Parents urged to verify installation of car seats
Results of a recent child car seat verification clinic held by the Montreal Children's Hospital and the Shriners Hospital poses concern.
During a recent car seat clinic, trauma experts from the Montreal Children's Hospital of the McGill University Health Centre were dismayed to find 95% of the car seats inspected required some form of adjustment. Some 50 cars were verified during a clinic held in conjunction with the Shriners Hospital on Saturday.
"Based on studies and the reality of what we see as a trauma centre, I have always been worried about the improper installation of child safety seats. However, the results of our recent clinic reinforce my concerns," says Debbie Friedman, head of the Children's Trauma Program. "Parents need to be aware of this and they need to correct the situation," says Friedman. She refers to a 2002 article in the Canadian Medical Association Journal (CMAJ) and a 2003 article in the Pediatric Child Health Journal which present important information on the proportion of car seats improperly installed and the percent of serious injuries and fatalities that would be significantly reduced if this was not the case.
According to statistics compiled by the Société de l'assurance automobile du Québec (SAAQ), 1,400 children under the age of six who are car passengers are killed or injured in car accidents each year. According to the SAAQ, the proper use and installation of child safety seats reduces the risk of fatality and serious injury by 70%.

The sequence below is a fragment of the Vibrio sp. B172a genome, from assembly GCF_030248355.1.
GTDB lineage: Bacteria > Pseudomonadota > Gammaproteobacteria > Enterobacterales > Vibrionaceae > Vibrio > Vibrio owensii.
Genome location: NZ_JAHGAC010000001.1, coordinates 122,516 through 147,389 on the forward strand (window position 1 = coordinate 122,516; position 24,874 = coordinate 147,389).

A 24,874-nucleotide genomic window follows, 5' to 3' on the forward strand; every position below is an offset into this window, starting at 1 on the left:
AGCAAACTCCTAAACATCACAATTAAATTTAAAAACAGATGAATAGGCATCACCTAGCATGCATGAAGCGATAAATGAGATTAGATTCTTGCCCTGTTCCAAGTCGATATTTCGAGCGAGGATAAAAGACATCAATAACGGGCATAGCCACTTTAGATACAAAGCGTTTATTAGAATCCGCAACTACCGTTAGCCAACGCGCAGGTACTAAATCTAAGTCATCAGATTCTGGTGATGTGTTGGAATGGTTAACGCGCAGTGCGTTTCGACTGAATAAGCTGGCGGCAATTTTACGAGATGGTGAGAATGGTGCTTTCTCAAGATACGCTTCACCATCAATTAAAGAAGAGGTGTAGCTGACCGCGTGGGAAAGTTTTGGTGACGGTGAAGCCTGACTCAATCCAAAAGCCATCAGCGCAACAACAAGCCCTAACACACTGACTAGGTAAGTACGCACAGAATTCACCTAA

Some of the problems noted during Saturday's clinic included: seats facing the wrong direction for children under a year of age; outdated models that do not conform to accepted standards; straps of the seats not adjusted properly for the age and size of the child; straps incorrectly installed; car seats lacking proper anchorage; worn out car seats that would not provide adequate protection in the event of a collision.
Friedman was glad to see several pregnant women take advantage of the clinic, which was held outside the Walmart on Decarie Boulevard. They bought car seats and had them properly installed.
"Using a car seat is not enough," says Friedman. "It must be installed correctly, otherwise it provides a false sense of security and may not provide the maximum protection in the event of a collision." Friedman encourages parents to adhere to specifications set by the SAAQ and the CAA and to carefully follow manufacturers' age and size recommendations for car seats, boosters and seatbelts. She also urges parents to take advantage of car seat clinics in their area.
Friedman also warns parents not to purchase car seats at garage or rummage sales or if they don't know its history, as it might be damaged in some way or no longer conform to standards.
To find out about car seat clinics being held across Quebec visit the website of the Société de l'assurance automobile du Québec at www.saaq.gouv.qc.ca or call them at 514-873-7620.